In 1897, recently released from prison, the author Oscar Wilde wrote to a close friend, “My desire to live is as intense as ever, and though my heart is broken, hearts are made to be broken: that is why God sends sorrow into the world. The hard heart is the evil thing of life and of art.” Heartbreak, Wilde seemed to imply, wasn’t just an inevitability of life; it was an affirmation of it.
Nearly a hundred years later, doctors in Japan reported that heartbreak could endanger life, too. Takotsubo cardiomyopathy (named after the Japanese term for an octopus trap, which the ballooning heart resembles), also commonly referred to as broken heart syndrome, is a form of acute heart failure that, while often temporary and benign, can also result in significant morbidity and even death. Nine out of ten afflicted individuals are women, and emotional events – a breakup, the death of a loved one, the loss of a job — are classically blamed as triggers.
But broken heart syndrome is more complicated, and less well understood, than its evocative name might suggest. Sometimes the trigger is physical, rather than emotional; traumatic injuries, surgeries, strokes, and asthma attacks are just some of the inciting events that have been reported. Other times, there is no satisfactory explanation for why the condition develops. The near- and long-term health consequences of Takotsubo also haven’t been clearly defined.
To help shed light on these issues, the International Takotsubo Registry was created, and data on seventeen hundred fifty patients afflicted by the condition were collected and studied. The results of the analysis, published this week in NEJM are surprising. Physical triggers were actually more common than emotional ones (36% versus 28%), and in many patients, there was no identifiable trigger (29%). Severe complications during hospitalization were just as likely as with acute coronary syndrome (19% for both) and included death in almost 4% of cases. Long-term complications were also significant, with major adverse cardiac or cardiovascular events occurring in 10% per patient-year, and death from any cause occurring in close to 6% per patient-year.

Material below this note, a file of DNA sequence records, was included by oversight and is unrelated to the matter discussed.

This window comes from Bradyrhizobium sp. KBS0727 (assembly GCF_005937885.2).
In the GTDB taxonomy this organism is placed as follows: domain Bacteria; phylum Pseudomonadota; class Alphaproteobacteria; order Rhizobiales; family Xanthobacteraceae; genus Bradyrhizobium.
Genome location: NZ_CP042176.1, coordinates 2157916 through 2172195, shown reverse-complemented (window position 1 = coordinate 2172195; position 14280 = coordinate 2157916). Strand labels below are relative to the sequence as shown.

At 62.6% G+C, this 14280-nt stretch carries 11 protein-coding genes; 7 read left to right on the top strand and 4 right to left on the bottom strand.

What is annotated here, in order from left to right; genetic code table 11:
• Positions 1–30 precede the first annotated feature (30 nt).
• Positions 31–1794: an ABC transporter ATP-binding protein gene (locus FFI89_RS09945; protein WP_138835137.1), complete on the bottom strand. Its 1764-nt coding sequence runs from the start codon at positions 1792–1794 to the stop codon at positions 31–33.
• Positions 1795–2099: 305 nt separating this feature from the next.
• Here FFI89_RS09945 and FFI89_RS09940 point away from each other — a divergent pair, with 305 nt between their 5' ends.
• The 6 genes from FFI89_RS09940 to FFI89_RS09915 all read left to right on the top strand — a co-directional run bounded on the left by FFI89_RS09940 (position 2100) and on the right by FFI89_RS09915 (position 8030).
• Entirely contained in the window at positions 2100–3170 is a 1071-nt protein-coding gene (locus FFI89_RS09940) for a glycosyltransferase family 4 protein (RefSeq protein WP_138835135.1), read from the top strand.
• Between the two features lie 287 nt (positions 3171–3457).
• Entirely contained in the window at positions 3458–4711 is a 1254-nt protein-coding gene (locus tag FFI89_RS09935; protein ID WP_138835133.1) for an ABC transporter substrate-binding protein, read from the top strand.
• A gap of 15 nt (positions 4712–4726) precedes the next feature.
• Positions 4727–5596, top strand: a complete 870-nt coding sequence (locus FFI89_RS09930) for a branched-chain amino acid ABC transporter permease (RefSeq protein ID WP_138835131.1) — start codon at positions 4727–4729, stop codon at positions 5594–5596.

Takotsubo cardiomyopathy can often be difficult to distinguish from acute coronary syndrome. Notable similarities in an age- and sex-matched comparison included an elevated troponin and evidence of myocardial ischemia on initial EKG (seen in 80% of Takotsubo patients), suggesting that these characteristics aren’t useful for distinguishing between the two conditions. There were, however, a few salient differences. Those with Takotsubo were more likely to demonstrate a reduced left ventricular ejection fraction (87% versus 54%). They were also more likely to have an acute neurological or psychiatric illness (56% versus 26%), suggesting that a connection between the heart and brain could be contributing to the disease process.
The use of an angiotensin converting enzyme inhibitor or angiotensin receptor blocker was linked to improved one-year survival, while beta-blockers, which were previously thought to be protective, didn’t demonstrate a survival benefit. In fact, a third of patients developed Takotsubo cardiomyopathy while on a beta-blocker, and half of patients who suffered a recurrence (a 2% per patient-year risk) were on a beta-blocker at the time of the second event.
“Our data demonstrate that the spectrum of Takotsubo cardiomyopathy is wide and ranges from low to very high risk in the acute phase,” the authors write. A young man who develops the condition after being in a car accident, for instance, has a very different risk profile from an elderly woman whose husband has just passed away.
Perhaps it’s fitting that broken heart syndrome, like heartbreak itself, should be less than straightforward. It blurs the line between the physical and emotional; it implicates the mind in matters of the heart; it sometimes defies reason; and even with our best efforts to comprehend it, it remains, in many ways, a mystery.